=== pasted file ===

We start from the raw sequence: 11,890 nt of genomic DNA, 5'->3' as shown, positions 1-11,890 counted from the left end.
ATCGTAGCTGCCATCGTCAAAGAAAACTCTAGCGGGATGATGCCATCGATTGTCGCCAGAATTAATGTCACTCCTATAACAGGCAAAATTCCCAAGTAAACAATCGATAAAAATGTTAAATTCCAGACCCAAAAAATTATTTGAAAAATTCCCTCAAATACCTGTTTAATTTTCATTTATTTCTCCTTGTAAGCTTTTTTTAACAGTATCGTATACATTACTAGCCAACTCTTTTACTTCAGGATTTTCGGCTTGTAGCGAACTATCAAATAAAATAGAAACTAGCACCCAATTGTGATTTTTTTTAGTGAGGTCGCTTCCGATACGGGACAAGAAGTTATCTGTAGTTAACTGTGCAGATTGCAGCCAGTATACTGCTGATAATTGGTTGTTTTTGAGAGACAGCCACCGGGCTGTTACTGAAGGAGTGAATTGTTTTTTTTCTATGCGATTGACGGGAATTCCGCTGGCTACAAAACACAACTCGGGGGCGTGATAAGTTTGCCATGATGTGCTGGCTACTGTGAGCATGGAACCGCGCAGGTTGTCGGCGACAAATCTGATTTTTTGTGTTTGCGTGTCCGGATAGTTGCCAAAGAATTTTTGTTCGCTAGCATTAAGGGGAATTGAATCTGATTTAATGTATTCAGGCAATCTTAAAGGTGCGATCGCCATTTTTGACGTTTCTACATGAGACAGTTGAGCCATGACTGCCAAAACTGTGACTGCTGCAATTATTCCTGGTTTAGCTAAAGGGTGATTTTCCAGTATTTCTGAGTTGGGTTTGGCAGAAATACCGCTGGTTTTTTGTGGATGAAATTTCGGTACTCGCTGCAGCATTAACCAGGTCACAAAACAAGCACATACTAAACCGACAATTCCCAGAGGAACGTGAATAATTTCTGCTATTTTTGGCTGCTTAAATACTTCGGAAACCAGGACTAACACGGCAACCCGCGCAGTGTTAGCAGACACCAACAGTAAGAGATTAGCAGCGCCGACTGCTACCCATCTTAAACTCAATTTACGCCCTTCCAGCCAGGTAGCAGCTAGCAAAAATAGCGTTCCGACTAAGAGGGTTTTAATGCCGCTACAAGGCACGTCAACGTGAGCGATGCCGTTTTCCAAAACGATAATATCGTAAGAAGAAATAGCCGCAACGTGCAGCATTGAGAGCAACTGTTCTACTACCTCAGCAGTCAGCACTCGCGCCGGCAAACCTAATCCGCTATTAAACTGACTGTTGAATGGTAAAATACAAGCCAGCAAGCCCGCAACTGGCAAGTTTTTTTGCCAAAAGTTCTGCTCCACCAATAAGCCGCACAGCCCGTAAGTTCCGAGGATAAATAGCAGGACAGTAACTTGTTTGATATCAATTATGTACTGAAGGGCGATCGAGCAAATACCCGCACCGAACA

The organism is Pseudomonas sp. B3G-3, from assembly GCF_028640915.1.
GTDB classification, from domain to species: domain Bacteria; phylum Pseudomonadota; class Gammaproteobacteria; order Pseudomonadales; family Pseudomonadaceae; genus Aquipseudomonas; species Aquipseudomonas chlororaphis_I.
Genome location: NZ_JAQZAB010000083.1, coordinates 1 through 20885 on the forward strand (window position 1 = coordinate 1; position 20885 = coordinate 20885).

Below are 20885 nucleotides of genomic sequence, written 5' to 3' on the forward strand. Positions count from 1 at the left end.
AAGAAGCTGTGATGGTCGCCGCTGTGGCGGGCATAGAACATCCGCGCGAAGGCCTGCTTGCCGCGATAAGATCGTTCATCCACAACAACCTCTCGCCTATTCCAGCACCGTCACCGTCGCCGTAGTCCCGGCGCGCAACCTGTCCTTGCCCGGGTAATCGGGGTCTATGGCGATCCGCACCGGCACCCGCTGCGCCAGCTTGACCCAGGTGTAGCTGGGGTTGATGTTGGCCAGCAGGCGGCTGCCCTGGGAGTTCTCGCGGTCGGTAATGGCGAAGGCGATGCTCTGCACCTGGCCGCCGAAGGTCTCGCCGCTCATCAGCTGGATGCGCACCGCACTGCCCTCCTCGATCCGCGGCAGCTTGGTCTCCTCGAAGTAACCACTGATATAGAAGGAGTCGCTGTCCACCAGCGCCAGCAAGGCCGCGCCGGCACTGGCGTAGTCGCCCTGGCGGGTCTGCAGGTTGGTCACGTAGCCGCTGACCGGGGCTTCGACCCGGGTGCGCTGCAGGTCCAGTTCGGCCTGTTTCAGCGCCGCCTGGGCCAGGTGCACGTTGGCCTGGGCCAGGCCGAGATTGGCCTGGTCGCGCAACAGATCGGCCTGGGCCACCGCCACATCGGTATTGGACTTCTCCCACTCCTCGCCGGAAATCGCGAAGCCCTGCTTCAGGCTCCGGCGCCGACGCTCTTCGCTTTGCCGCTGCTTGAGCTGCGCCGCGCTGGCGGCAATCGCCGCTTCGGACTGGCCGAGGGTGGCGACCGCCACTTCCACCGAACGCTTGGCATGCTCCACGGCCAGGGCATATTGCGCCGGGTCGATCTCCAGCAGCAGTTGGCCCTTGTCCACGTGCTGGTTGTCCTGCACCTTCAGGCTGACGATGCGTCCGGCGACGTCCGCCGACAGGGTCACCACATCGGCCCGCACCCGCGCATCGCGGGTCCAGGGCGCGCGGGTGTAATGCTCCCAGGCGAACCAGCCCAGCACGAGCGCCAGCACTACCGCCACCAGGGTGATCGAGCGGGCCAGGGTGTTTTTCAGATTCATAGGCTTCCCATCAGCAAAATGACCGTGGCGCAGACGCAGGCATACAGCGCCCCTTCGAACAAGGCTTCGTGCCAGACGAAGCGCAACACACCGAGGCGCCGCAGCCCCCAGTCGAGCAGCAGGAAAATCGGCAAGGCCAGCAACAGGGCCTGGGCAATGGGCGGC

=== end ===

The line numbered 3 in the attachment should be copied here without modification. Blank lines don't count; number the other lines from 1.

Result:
The organism is Pseudomonas sp. B3G-3, from assembly GCF_028640915.1.